In the workplace, the safety of the staff should be the most important priority that a business assesses itself on. The fact of the matter is, accidents happen, no matter how much you can try to prevent them. Having the best procedures out there to reduce the chances of accidents is the best way forward, but sometimes opportunities to tighten up safety don’t present themselves until an accident happens – that’s why every business should have an accident book to document any misfortunes that happen and prevent them from happening in the future.

What is also important for this accident book, is that the accidents that almost happen but thankfully don’t are recorded as well. Experts in workplace safety Kays Medical have drawn up a useful summary of the importance of documenting the near-miss accidents in the workplace for you here.

Defining a Near Miss

Just as an accident is an unplanned event that can result in injury to the person or damage to the workplace, a near-miss accident is an unplanned event that had potential to cause injury or damage but thankfully didn’t. It is important to remember that though these events did not result in injury this time, it would be foolish to label this as a ‘one-off’ as there is always more you can do in the workplace to improve safety.

What is the Point in Documenting Near Misses?

Many take the approach that improvement of safety in the workplace must be reactive, whereby you don’t alter any of your safety standards till after an accident happens – but this should not be the case. The best workplaces are proactive when it comes to their safety procedures, spotting a potential problem early and putting measures in place to stop it happening – a near miss is about as good as an indicator of a potential problem that you’re ever going to get.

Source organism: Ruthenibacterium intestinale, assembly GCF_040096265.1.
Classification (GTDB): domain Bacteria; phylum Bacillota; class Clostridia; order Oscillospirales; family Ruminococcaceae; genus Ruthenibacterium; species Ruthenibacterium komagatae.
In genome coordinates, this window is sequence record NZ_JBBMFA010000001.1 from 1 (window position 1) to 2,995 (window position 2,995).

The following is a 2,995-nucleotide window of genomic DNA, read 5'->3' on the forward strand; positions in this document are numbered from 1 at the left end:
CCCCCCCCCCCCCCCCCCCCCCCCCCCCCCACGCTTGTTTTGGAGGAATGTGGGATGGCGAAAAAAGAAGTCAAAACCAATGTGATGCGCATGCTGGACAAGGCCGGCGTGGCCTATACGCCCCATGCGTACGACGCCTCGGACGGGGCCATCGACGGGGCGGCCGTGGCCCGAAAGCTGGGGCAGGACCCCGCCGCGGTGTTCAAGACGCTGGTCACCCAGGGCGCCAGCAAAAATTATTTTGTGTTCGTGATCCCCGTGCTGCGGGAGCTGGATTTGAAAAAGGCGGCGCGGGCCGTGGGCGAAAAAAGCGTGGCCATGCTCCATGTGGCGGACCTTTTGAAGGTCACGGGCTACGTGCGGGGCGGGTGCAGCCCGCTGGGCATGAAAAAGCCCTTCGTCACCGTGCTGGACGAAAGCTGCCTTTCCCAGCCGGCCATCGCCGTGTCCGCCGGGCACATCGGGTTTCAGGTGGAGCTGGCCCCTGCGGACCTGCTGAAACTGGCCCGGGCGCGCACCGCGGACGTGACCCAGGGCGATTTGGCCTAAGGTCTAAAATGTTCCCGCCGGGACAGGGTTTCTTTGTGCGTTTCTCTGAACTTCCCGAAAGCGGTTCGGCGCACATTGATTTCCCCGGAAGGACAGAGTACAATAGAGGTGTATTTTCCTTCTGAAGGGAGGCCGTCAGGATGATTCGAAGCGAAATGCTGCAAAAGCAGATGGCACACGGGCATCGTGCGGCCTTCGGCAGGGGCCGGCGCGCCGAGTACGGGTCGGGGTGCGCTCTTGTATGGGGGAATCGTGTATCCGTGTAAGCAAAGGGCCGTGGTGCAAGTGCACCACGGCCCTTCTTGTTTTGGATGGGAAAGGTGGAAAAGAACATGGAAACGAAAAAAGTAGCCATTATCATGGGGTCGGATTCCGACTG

How to Set Up a Near Miss Reporting Procedure

What is crucial to this is creating a culture whereby your staff aren’t sheepish about recording these near misses. This may be the case for several reasons, such as fear of punishment or thinking of the event as insignificant, but you must do everything you can to bring them onto the same page as you. Letting people report these almost-accidents anonymously is beneficial to everyone.  

Another key point to be made here is to make the actual task of filling out a near-miss report as simple as possible. If your staff must fill out tons of complex paperwork on top of completing their actual jobs you’ll soon discover that they simply won’t bother. Make the process as streamlined and simple as possible to ensure it gets done.

Once these incidents are recorded it is down to the safety assessor to figure out the root causes of the problem and then fixing them once and for all. Safety is everybody’s priority so it is critical that staff are properly trained and given regular feedback when it comes to how they perform their job. 

Published by Maria Simpson